The SEC published a proposal by FINRA to adopt FINRA Rule 2111 (Suitability) and FINRA Rule 2090 (Know Your Customer) as part of the Consolidated FINRA Rulebook. The proposed rules are part of FINRA’s continuing process of replacing the NASD and Incorporated NYSE Rules that continue to apply to member firms with FINRA Rules that are part of the Consolidated FINRA Rulebook. In this instance, as part of the consolidation, FINRA has proposed substantive changes to both rules. The text of the proposed rules is available on the FINRA website.
The essence of FINRA’s suitability requirements is that a member firm may not make a recommendation to a customer unless the firm has a reasonable basis for concluding that what is being recommended is suitable for the customer. Current NASD Rule 2310 and its interpretive materials (i) distinguish between suitability obligations for retail accounts and those for institutional accounts, (ii) specify information to be obtained from retail and institutional accounts, and (iii) identify the elements of the suitability determination. Proposed FINRA Rule 2111 retains the general structure of NASD Rule 2310, but makes several key changes, including the following:
The suitability obligation would apply to recommendations of investment strategies as well as recommendations of securities;
The Rule would specifically list three components of the suitability determination: “reasonable basis” suitability, “customer specific” suitability and “quantitative” suitability; and
The list of items to be considered in a retail customer’s investment profile would be expanded.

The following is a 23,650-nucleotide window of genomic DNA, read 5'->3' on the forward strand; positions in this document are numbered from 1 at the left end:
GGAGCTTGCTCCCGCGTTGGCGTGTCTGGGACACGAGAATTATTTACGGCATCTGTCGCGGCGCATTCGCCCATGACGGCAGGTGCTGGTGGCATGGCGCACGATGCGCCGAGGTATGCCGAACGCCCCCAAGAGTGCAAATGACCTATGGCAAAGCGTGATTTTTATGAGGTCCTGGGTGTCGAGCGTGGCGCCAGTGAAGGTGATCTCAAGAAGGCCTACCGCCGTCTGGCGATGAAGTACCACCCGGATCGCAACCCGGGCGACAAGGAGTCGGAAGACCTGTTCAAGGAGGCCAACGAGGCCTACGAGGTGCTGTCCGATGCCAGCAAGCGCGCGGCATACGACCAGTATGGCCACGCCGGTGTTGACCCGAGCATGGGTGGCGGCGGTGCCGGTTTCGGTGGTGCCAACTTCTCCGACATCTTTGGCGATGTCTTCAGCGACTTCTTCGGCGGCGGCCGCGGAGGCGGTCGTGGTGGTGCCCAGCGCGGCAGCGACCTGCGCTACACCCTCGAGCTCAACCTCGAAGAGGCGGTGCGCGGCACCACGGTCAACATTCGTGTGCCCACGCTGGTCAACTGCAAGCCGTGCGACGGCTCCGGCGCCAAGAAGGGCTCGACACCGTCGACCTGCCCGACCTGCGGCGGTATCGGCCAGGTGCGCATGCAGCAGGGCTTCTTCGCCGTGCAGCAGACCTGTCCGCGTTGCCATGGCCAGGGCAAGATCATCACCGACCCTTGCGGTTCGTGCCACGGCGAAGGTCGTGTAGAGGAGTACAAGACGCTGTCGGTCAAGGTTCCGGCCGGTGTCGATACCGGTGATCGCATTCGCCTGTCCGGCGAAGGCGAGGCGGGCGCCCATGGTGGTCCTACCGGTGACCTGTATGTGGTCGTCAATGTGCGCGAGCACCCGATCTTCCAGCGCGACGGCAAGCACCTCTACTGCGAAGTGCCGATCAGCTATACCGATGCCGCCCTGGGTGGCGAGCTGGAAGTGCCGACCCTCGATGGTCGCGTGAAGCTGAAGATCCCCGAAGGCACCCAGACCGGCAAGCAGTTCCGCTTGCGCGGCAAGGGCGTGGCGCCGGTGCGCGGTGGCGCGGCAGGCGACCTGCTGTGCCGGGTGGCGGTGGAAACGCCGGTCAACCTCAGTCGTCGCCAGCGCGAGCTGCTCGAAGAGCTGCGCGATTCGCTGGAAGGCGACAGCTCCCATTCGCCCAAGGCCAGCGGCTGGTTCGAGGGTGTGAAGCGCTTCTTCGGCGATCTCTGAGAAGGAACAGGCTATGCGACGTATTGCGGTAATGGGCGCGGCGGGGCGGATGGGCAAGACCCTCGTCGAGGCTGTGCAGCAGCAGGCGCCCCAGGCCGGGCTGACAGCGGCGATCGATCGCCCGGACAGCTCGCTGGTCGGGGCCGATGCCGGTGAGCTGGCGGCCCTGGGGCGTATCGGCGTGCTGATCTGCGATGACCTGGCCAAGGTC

The Rule would clarify the means for satisfying the customer-specific suitability obligation for recommendations to an institutional account.
Investment Strategy Recommendations
The text of FINRA Rule 2111 would refer specifically to a “recommended transaction or investment strategy involving a security or securities.” FINRA believes that the suitability obligation already applies to recommendations of investment strategies, and notes that the term is currently used in NASD IM-2310-3, which addresses suitability obligations to institutional investors. The proposed rule would, however, exclude some categories of investment strategies, including general financial and investment information, such as basic investment concepts, information about an employer-sponsored retirement or benefit plan, and asset allocation models that are, among other things, based on generally accepted investment theory. In the regulatory notice originally proposing FINRA Rules 2111 and 2090, FINRA requested comment on whether the suitability rule should also apply to recommendations of non-securities products. FINRA has determined, for now at least, to apply Rule 2111 only to recommended transactions and investment strategies involving securities.
In interpretive guidance, FINRA (and previously, the NASD) identified three components of suitability determinations. The reasonable basis obligation requires the person making a recommendation to have a reasonable basis to believe, based on adequate due diligence, that the recommendation is suitable for at least some investors. This obligation requires, among other things, that the person making the recommendation understand the product. The customer-specific obligation requires that the person making the recommendation have reasonable grounds to believe that the recommendation is suitable for a particular customer, based on the customer’s investment profile. The quantitative suitability obligation requires that a member or associated person who has actual or de facto control over a customer account have a reasonable basis for believing that a series of recommended transactions, even if suitable when viewed in isolation, are not excessive and unsuitable when taken together. These components are proposed to be codified in Supplementary Material .03 of FINRA Rule 2111.